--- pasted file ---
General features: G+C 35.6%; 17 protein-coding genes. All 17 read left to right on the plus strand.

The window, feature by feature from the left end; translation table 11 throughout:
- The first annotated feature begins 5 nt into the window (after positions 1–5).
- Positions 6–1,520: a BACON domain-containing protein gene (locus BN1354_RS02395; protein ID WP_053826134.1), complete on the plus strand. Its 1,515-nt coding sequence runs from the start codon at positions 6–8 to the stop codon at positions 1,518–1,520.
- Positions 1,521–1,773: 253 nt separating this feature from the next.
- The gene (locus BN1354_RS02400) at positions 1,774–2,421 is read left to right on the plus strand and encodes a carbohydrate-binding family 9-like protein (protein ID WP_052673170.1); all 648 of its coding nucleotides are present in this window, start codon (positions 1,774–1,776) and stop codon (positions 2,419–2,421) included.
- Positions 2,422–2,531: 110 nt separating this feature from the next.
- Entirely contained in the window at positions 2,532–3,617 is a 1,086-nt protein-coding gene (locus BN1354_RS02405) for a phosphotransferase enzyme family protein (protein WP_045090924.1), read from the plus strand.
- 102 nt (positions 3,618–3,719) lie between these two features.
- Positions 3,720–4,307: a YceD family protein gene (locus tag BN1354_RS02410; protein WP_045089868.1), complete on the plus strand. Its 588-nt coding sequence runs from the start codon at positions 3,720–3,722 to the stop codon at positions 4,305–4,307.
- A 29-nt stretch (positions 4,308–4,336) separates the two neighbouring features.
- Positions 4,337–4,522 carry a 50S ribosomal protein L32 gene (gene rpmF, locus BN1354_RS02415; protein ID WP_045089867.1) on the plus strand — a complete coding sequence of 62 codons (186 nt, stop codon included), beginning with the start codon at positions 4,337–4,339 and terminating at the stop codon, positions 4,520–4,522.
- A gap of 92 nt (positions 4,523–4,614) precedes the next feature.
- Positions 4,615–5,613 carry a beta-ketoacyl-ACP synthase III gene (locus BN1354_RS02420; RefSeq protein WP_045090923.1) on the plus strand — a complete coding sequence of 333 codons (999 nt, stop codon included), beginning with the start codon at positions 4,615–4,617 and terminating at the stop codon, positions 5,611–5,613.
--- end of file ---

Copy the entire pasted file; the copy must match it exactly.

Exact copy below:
General features: G+C 35.6%; 17 protein-coding genes. All 17 read left to right on the plus strand.

The window, feature by feature from the left end; translation table 11 throughout:
- The first annotated feature begins 5 nt into the window (after positions 1–5).
- Positions 6–1,520: a BACON domain-containing protein gene (locus BN1354_RS02395; protein ID WP_053826134.1), complete on the plus strand. Its 1,515-nt coding sequence runs from the start codon at positions 6–8 to the stop codon at positions 1,518–1,520.
- Positions 1,521–1,773: 253 nt separating this feature from the next.
- The gene (locus BN1354_RS02400) at positions 1,774–2,421 is read left to right on the plus strand and encodes a carbohydrate-binding family 9-like protein (protein ID WP_052673170.1); all 648 of its coding nucleotides are present in this window, start codon (positions 1,774–1,776) and stop codon (positions 2,419–2,421) included.
- Positions 2,422–2,531: 110 nt separating this feature from the next.
- Entirely contained in the window at positions 2,532–3,617 is a 1,086-nt protein-coding gene (locus BN1354_RS02405) for a phosphotransferase enzyme family protein (protein WP_045090924.1), read from the plus strand.
- 102 nt (positions 3,618–3,719) lie between these two features.
- Positions 3,720–4,307: a YceD family protein gene (locus tag BN1354_RS02410; protein WP_045089868.1), complete on the plus strand. Its 588-nt coding sequence runs from the start codon at positions 3,720–3,722 to the stop codon at positions 4,305–4,307.
- A 29-nt stretch (positions 4,308–4,336) separates the two neighbouring features.
- Positions 4,337–4,522 carry a 50S ribosomal protein L32 gene (gene rpmF, locus BN1354_RS02415; protein ID WP_045089867.1) on the plus strand — a complete coding sequence of 62 codons (186 nt, stop codon included), beginning with the start codon at positions 4,337–4,339 and terminating at the stop codon, positions 4,520–4,522.
- A gap of 92 nt (positions 4,523–4,614) precedes the next feature.
- Positions 4,615–5,613 carry a beta-ketoacyl-ACP synthase III gene (locus BN1354_RS02420; RefSeq protein WP_045090923.1) on the plus strand — a complete coding sequence of 333 codons (999 nt, stop codon included), beginning with the start codon at positions 4,615–4,617 and terminating at the stop codon, positions 5,611–5,613.